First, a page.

In the beginning of 2015, I met with Nicolas de Schaetzen. We both were members of the International Chocolate Awards Belgium round. Later that year, Nicolas sent me some samples of a Cuba chocolate he was creating. He requested my opinion on the bar and awaited the results with a lot of anticipation. I sampled the bar without expectations, as there weren’t many Belgian chocolate makers out there. I gathered it would take a lot of experience to create a real bar. Yet the result was stunning to say the least. Texture wise there were some issues, but the bar was so layered in flavor notes, I hardly believed it was Belgian. Backed-up up by my under the radar review, Nicolas and his wife Caroline kept working on their concept. And behold, end of 2016 they finally took the plunge and did set up a company called Mi Joya.
Based in Tervuren, Brussels (Belgium) – they create their chocolate from bean-to-bar. So far they have created three bars. Two dark ones (Venezuela 70%, Cuba 72%) and one milk bar (Ecuador 55%).
Nicolas and Caroline also create a line of artisan ice cream products and combining both when possible.
They have sent me 2 of their creations – the two dark bars. I can tell you I was very much looking forward to seeing how the Cuba bar would have evolved.
When you get Mi Joya’s bars in your hands, you’ll notice a lot of thought went into the presentation of the chocolate. At first view, the cardboard sleeve looks a bit minimalistic. Three stickers form the artwork. The logo of the company changes per bar. Each origin has a different color and bird on the sticker. On the bottom, the origin, bean and percentage is displayed. Flip the box and the ingredient list appears. Cocoa beans, sugar and cocoa butter. Nothing more. A good sign.
Once you notice the sleeve is closed by a pull out mechanism, which makes it easy to reclose, you understand this is more than a simple sleeve. Inside, a cellophane wrapper guards the actual chocolate bar.
The bar has a design I never saw before. It reminded me of row of cigars at first. It just looks beautiful. But just as with the sleeve, it is even more engineered than meets the eye. The embossed design makes it look good, but when you break of a line, you will notice two double imprints on either side. This looks as part of the design, but also makes it possible to break off a smaller piece neatly. Clever.
Both bars shine brighly and look very inviting.
Both origins ar emade of Trinitatio variety cocoa. Venezuela is known for it’s hight quality cocoa and Ocumare is a region that will catch the attention of chocolate connoisseurs. It is one of the illusive origins that instantly cause a rise in expectations.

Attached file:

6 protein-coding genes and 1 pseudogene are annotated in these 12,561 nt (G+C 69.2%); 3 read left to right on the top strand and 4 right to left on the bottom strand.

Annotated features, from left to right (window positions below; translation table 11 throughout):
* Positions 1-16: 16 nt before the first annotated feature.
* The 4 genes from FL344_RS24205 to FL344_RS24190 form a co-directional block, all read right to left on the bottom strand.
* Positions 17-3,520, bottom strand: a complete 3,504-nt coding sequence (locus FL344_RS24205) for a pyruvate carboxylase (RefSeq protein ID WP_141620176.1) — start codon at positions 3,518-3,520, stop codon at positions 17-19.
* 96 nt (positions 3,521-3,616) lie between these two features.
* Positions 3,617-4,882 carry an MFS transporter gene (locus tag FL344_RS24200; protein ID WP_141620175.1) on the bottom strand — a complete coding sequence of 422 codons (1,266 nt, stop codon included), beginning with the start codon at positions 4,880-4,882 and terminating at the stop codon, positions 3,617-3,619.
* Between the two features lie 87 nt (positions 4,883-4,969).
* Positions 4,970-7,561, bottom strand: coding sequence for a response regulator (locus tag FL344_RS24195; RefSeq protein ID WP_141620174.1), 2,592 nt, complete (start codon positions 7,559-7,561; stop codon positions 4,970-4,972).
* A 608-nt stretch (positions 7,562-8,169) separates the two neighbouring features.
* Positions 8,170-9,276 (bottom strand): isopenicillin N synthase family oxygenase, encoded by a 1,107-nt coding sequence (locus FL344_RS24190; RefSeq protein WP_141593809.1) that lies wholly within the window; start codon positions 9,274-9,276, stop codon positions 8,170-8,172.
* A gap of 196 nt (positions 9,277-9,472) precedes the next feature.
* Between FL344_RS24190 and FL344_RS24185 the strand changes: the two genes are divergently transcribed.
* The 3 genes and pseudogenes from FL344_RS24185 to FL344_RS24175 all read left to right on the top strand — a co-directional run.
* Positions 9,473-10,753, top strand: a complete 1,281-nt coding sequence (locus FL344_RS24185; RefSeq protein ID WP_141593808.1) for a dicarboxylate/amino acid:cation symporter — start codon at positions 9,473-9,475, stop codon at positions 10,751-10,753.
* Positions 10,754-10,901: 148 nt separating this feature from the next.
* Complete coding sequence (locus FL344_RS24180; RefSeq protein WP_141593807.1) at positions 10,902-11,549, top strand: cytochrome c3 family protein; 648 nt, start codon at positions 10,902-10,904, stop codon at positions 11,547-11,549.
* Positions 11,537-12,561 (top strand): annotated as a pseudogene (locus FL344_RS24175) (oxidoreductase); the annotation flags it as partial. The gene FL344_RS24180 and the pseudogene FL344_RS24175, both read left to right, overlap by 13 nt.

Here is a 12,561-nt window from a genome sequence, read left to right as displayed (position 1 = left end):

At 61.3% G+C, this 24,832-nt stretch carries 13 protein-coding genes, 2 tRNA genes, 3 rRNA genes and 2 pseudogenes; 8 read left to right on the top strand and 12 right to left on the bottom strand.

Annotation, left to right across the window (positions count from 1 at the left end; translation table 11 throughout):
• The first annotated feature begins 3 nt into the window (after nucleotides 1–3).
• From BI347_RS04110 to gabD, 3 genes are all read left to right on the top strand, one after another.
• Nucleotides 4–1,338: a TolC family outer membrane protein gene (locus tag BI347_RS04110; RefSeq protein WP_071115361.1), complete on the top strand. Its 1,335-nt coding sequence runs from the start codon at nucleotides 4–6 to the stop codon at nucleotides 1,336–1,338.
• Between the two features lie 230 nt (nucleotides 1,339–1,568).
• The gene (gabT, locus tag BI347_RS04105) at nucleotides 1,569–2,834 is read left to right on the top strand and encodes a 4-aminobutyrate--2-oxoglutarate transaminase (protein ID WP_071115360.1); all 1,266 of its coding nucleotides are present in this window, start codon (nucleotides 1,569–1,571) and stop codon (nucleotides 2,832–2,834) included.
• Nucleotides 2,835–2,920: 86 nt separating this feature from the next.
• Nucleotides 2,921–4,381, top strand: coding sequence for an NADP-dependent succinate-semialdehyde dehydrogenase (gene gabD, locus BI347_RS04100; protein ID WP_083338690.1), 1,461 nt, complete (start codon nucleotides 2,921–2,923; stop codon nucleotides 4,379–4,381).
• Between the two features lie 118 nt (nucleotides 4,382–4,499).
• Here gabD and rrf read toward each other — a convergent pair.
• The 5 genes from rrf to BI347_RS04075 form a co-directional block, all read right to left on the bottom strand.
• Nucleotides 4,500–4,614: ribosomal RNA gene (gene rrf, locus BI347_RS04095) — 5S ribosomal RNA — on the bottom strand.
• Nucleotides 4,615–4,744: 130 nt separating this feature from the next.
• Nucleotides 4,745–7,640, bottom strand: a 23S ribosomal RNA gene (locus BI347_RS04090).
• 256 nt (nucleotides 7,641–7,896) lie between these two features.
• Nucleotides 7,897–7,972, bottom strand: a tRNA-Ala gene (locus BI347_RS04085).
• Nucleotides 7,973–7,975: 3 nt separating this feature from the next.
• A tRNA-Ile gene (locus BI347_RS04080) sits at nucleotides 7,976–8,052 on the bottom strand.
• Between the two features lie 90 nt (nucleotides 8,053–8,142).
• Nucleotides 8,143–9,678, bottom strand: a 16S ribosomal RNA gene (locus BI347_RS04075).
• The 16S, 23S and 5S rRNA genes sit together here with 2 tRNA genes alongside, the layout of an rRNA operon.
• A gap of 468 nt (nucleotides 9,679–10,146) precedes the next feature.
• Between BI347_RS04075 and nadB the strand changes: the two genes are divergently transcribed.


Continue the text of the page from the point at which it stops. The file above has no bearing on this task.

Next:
Cuba is a totally different thing. Based in the south eastern tip of the island, it remains the only region where cocoa is still cultivated. Cocoa isn’t native to Cuba and thus far less wide spread compared to Venezuela, one of the area’s where cocoa originated from.
1) Venezuela Ocumare 70% (****)
Maker: Mi Joya
Price: sample received – 75 g
Colour: Dark brown with red mingled through
Aroma: dark, earthy, roasted nuts
Taste: A slight earthy and very chocolaty start. Fruity and refreshing light on the palate. Building fruits (blueberry, raspberry and red plum) keep your attention while woody tannins and a touch of espresso bitterness in the back emerge later on. Chocolaty remains the main feeling. The chocolate has a clean snap and superb texture. It melts nicely while releasing wave after wave of flavor. The after flavor loses the fruitiness and reminded me of fresh ground, lightly roasted coffee beans. And chocolate keeps lingering.
The bar shows pretty dark, earthy notes that could make for a heavy, stern feeling chocolate. The fruity notes of the cocoa however, perfectly counter the base notes and make the entire experience light and zingy. It feels refreshing on the palate – obviously a lot of cocoa mass has been used and minimal extra cocoa butter. It is an ode to Venezuelan cocoa and shows what chocolate is all about.
2) Cuba Baracoa 72% (**** 1/2)
Origin: Cuba – Baracoa
Maker: Mi Joya
Price: sample received – 75 g
Colour: Deep dark brown
Aroma: Tobacco jumps forth, roasted cocoa
Taste: A Sweet start. Light in the mouth. Yellow preserved fruits show at first, followed by a touch rhum and building fresh apricot and sweet citrus fruits – like Yuzu. Surprisingly flowery tobacco mingles in and keeps dancing with the fruits who stand their ground. Back and forth both flavor tones waltz around on the tongue. The flowery note even remains at first in the after flavor. Later on, there is also a touch of coffee, but a lot less intense compare to the Ocumare bar. The flavor is complex and layered and keeps changing during the tasting.
The Cuba bar brings forth flavors so typical of the island. It makes my chocolate heart sing with joy as I unravel layer after layer of flavor notes. It has a warm tropical heart and if you listen very carefully, you might even imagine some Salsa music playing in the back.
Nicolas didn’t only tackle the texture problems of the prototype, but even enhanced the flavor profile! Both are top notch and this bar is my favorite of the two by a slim margin.
It is clear that Belgium is seeing a whole chocolate revolution going on. For far to long, our chocolate was an industrial mass product. Now we see a surge of new bean-to-bar chocolate makers who rise to the challenge of making origin bars from the bean. Mi Joya can stand proud next to Coup De Chocolat and Chocolatoa. All these young companies have shown they have what it takes to make a good chocolate bar. They will have to prove themselves over time and expand their range of products, but I’m pretty sure they will find their way to the hearts of many true chocolate lovers around the globe.
And there is more to come. In the near future one more Belgian chocolate maker will be introduced here at beantobar.be
Keep your eye on Belgium, we are merely starting!